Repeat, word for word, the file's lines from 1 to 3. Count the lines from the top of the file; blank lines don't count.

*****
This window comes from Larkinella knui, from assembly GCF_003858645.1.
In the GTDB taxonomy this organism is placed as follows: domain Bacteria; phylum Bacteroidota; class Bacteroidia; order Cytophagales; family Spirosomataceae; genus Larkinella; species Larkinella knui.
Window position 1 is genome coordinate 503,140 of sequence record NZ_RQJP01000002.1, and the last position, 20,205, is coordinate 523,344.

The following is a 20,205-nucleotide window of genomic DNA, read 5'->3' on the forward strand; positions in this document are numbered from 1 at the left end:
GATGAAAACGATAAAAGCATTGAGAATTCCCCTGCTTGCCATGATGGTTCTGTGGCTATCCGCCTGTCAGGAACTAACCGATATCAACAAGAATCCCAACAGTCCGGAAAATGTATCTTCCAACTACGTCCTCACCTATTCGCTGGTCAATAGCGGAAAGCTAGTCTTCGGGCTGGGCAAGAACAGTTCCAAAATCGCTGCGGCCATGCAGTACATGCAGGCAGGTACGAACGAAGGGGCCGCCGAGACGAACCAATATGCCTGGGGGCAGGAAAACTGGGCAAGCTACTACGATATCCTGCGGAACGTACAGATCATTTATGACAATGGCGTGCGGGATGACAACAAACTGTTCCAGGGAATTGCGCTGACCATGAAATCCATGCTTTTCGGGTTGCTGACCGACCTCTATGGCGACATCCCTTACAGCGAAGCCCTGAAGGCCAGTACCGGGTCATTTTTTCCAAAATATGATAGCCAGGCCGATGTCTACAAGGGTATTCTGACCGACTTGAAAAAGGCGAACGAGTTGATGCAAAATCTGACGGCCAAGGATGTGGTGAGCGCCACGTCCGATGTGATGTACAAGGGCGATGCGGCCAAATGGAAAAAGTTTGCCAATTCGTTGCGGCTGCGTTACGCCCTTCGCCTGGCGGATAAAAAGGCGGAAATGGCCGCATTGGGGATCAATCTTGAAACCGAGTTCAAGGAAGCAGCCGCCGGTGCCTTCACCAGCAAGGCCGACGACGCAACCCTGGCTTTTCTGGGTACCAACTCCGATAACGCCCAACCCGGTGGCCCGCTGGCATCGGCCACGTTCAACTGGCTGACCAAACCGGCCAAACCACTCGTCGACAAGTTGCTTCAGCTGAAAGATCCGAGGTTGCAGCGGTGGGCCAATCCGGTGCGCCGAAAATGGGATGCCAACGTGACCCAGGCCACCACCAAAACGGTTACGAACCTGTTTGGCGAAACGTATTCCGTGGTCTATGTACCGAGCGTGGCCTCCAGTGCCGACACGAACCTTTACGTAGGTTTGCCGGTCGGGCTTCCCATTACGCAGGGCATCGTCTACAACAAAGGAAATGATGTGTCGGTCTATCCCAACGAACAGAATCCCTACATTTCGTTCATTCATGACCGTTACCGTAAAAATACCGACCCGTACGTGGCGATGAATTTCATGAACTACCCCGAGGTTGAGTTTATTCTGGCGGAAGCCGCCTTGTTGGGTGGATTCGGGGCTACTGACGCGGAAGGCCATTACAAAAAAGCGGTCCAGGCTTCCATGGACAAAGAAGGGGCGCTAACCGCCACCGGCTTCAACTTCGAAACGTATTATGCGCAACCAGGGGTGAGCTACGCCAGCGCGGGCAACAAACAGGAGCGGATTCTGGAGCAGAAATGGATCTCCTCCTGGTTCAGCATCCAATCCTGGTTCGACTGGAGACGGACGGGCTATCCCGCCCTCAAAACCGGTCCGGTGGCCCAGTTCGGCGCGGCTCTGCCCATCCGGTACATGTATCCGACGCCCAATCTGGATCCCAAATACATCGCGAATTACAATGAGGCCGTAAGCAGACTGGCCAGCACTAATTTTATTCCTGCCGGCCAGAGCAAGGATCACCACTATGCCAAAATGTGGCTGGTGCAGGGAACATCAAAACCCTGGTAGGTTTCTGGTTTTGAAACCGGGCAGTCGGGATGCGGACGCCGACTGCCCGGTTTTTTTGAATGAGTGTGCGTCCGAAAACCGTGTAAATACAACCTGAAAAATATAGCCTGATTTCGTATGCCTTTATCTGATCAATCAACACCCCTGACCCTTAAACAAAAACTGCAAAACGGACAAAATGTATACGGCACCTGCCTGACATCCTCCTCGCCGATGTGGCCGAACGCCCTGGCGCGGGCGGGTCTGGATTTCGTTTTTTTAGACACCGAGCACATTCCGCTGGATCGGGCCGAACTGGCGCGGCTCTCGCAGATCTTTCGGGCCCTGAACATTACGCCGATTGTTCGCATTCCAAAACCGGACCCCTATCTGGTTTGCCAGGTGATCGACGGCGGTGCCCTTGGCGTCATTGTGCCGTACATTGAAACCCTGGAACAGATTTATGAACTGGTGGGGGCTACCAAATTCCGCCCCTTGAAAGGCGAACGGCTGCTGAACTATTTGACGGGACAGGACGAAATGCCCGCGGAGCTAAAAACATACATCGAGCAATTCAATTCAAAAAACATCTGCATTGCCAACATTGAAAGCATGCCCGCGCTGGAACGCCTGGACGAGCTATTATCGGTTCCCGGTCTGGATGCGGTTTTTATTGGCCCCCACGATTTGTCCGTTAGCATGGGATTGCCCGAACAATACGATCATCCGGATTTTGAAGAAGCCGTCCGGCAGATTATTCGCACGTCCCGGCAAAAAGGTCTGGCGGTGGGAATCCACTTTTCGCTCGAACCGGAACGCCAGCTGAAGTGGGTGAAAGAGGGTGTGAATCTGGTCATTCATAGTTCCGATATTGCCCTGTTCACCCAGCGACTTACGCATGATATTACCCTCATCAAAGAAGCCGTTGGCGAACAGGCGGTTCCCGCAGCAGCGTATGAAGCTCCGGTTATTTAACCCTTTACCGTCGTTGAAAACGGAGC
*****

This window comes from Larkinella knui, from assembly GCF_003858645.1.
In the GTDB taxonomy this organism is placed as follows: domain Bacteria; phylum Bacteroidota; class Bacteroidia; order Cytophagales; family Spirosomataceae; genus Larkinella; species Larkinella knui.
Window position 1 is genome coordinate 503,140 of sequence record NZ_RQJP01000002.1, and the last position, 20,205, is coordinate 523,344.